Seminar on “Alternative Voices in Muslim Southeast Asia: Discourse and Struggles”

The seminar on Alternative Voices in Muslim Southeast Asia: Discourse and Struggles was held on 4 September 2018.


4 September 2018
— The seminar on Alternative Voices in Muslim Southeast Asia: Discourse and Struggles was held on 4 September 2018. Dr Norshahril Saat (Fellow and Co-coordinator of the Indonesian Studies Program) and Dr Azhar Ibrahim (Deputy Head of Department of Malay Studies) were the convenors of the session. The seminar was funded by Konrad Adenauer Stiftung (KAS). A total of 97 people attended the half-day seminar. The main objective of the seminar is to understand the discourse and struggles of groups promoting progressive discourses. These groups reckon that religious texts have to be interpreted in today’s context. They also urge the conservative religious elites to appreciate Southeast Asia’s multicultural societies. Their engagements with the conservatives usually occur at the discursive level. The seminar asks three central questions: how successful have these voices been able to reverse the trend of rising conservatism? What are the avenues in which the progressives utilise in championing their vision? Have there been any pushback from those in power?

From left to right: Mr Christian Echle, Dr Norshahril Saat, and Dr Azhar Ibrahim (Credit: ISEAS – Yusof Ishak Institute)

The seminar began with opening remarks delivered by the two convenors and Mr Christian Echle, Director of KAS. This was followed by the keynote address by Associate Professor Noor Aisha Abdul Rahman, Head of the Malay Studies Department NUS. During the keynote, Dr Noor Aisha spoke about the need to move beyond issues of terrorism when discussing about progressive voices. She reckoned that academics look at non-violent extremism, its impact on society, and historical roots. She also highlighted some of the challenges facing progressive voices in Southeast Asia. Generally, she mentioned that the exclusivist voice originated in the 1970s, known as the Islamic revivalist movement.

From left to right: Dina Zaman, Dr Norshahril Saat, Dr Zainal Abidin Bagir, and Dr Siti Ruhaini Dzulhayatin (Credit: ISEAS – Yusof Ishak Institute)

Three speakers spoke during for Session 1 entitled “Alternative Voices”. Malaysian columnist Dina Zaman spoke about her works with Iman Foundation to counter radical Muslims (CVE). She also shared her experience promoting progressive views through her fiction and non-fiction works. While she has not been personally targeted, she knew of those who were. Dr Zainal Abidin Bagir, Director of Centre for Religious and Cross-cultural Studies, Gadjah Mada University, spoke about efforts to counter the conservative turn in Indonesia. He argued the rise of conservative groups was due to the sentiments of the moment and politicisation of the conservative voices. However, he believed that pluralism is still alive in Indonesia, and the level of intolerance is decreasing. Dr Siti Ruhaini Dzulhayatin, Special Staff to the President of the Republic of Indonesia, spoke about problems related to women, especially discourses on polygamy and women’s role in society. This affected the ways some groups conceptualised syariah laws and even civil laws.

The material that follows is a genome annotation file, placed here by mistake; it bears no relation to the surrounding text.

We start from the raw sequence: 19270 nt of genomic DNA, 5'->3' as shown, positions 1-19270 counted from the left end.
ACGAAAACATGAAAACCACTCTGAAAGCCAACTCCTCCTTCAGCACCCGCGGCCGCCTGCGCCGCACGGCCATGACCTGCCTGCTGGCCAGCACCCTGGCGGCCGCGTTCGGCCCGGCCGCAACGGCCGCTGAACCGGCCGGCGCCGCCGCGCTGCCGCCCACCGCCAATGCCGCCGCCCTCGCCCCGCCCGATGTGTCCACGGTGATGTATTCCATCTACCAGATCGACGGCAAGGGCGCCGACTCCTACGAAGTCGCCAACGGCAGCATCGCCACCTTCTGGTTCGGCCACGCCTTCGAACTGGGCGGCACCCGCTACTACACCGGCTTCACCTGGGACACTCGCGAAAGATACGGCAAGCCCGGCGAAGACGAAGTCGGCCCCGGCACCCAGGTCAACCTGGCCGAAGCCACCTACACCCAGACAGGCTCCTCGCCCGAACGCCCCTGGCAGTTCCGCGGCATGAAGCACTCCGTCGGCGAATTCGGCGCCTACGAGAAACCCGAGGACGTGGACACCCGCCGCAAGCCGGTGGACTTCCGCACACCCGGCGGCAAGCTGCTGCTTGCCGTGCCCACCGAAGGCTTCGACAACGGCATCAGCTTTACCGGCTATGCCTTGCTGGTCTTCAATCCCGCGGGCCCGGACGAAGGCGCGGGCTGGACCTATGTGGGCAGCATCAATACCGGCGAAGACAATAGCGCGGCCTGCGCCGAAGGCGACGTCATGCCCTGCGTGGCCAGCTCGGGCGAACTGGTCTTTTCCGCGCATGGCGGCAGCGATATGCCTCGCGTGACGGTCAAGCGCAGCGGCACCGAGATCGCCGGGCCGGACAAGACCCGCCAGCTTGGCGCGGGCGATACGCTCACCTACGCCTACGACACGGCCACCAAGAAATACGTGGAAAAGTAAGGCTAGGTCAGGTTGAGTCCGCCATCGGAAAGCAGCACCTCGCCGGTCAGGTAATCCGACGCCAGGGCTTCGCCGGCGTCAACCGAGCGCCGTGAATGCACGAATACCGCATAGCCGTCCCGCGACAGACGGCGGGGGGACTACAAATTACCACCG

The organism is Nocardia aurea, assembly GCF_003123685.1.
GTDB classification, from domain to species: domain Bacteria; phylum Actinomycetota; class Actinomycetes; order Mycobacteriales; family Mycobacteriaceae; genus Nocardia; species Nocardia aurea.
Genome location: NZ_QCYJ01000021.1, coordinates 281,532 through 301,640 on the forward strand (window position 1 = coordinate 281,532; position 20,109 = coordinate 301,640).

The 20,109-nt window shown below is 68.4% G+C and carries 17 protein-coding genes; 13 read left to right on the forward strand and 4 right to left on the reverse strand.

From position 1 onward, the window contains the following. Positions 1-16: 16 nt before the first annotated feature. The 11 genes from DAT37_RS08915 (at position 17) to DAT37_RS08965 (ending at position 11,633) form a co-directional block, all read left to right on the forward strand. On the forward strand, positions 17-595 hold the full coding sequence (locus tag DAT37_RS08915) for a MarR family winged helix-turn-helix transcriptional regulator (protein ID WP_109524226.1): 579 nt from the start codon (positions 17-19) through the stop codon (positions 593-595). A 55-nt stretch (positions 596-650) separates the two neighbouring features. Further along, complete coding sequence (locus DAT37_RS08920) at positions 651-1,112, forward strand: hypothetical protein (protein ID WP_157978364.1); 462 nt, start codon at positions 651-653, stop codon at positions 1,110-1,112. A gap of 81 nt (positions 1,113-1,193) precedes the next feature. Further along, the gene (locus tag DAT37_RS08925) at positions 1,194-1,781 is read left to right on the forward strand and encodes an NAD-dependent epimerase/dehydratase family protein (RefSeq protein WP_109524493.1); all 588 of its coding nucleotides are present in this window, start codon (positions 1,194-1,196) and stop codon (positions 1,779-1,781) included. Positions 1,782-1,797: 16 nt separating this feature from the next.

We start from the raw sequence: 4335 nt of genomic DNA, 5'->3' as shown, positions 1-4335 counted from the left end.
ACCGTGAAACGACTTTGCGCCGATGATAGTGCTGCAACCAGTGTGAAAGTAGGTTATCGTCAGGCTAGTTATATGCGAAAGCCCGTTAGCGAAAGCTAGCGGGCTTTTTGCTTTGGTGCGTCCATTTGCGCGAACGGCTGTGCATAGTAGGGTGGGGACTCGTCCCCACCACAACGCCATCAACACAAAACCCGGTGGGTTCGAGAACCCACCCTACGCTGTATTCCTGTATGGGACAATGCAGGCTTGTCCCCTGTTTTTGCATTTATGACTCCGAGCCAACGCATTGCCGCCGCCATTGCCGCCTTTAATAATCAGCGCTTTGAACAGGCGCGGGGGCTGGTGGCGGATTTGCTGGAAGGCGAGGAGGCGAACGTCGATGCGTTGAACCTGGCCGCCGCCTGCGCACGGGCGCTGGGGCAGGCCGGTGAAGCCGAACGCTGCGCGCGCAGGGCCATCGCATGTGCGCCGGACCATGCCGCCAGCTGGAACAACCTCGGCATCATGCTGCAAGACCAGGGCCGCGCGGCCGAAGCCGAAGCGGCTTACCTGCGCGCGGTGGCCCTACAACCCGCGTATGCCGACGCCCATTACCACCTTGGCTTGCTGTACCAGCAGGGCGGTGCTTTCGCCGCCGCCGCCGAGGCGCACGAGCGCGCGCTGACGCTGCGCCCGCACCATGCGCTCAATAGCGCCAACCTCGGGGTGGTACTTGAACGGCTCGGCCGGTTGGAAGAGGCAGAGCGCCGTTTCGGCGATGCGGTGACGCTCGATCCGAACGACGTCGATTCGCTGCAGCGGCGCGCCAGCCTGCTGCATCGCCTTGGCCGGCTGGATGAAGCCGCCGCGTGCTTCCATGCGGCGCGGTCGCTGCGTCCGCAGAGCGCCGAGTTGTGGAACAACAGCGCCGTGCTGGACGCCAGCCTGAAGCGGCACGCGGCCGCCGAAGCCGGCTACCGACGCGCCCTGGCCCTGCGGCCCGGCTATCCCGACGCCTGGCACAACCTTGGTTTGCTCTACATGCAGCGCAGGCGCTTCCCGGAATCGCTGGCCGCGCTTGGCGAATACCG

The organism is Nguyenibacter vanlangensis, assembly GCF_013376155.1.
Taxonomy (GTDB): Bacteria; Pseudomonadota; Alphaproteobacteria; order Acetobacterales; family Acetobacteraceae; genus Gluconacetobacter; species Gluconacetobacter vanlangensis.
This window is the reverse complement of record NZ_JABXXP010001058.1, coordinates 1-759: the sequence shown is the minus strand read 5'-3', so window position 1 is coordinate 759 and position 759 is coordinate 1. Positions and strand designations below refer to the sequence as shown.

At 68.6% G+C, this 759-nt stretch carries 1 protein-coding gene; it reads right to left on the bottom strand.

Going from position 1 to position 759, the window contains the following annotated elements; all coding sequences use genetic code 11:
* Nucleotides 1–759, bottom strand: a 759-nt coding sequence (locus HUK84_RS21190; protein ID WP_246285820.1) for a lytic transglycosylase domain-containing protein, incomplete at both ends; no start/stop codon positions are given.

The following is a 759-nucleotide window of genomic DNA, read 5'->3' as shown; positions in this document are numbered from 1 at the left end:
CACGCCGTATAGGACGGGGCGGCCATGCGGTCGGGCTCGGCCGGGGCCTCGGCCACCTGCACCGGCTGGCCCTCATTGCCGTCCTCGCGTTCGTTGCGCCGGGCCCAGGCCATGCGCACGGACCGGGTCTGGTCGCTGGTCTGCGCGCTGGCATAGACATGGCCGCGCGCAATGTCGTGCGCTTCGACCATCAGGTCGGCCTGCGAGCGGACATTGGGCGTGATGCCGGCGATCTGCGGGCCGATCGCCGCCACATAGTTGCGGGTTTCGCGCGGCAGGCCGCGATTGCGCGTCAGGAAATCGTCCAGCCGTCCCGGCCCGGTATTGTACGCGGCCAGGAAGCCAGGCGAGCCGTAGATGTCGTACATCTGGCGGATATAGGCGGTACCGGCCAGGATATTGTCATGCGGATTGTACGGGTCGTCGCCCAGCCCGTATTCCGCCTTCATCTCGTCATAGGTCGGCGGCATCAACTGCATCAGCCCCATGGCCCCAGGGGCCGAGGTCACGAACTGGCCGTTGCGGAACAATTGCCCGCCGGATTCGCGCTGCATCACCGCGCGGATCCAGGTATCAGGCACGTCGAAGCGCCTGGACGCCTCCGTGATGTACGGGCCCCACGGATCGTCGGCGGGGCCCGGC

From left to right: Dr Pradana Boy Zulian, Dr Azhar Ibrahim, Dr Mohd Faizal Musa, and Dr Ahmad Suaedy (Credit: ISEAS – Yusof Ishak Institute)

Session 2 dealt with “Intra-faith” issues. Dr Pradana Boy spoke about a fatwa on Ahmadiyah by Ulama Council of Indonesia (MUI) and how the declaration of the sect as deviant became narrow after 2005. He discussed the differences between the Lahore Ahmadi and the Ghulam Ahmadi. Dr Mohd Faizal Musa shared the problems facing the Shia community in Malaysia since the fatwa issued in 1996 which declared the group deviant. He was sceptical if the new Malaysian government will change matters. Dr Ahmad Suaedy, a member Ombudsman of the Republic Indonesia, shared some of the challenges and opportunities facing minority groups in Indonesia. The highlighted how certain lines in the constitution gives hope to minority groups of their rights in the country.

The seminar ended with a discussion with the audience.

A total of 97 people attended the half-day seminar. (Credit: ISEAS – Yusof Ishak Institute)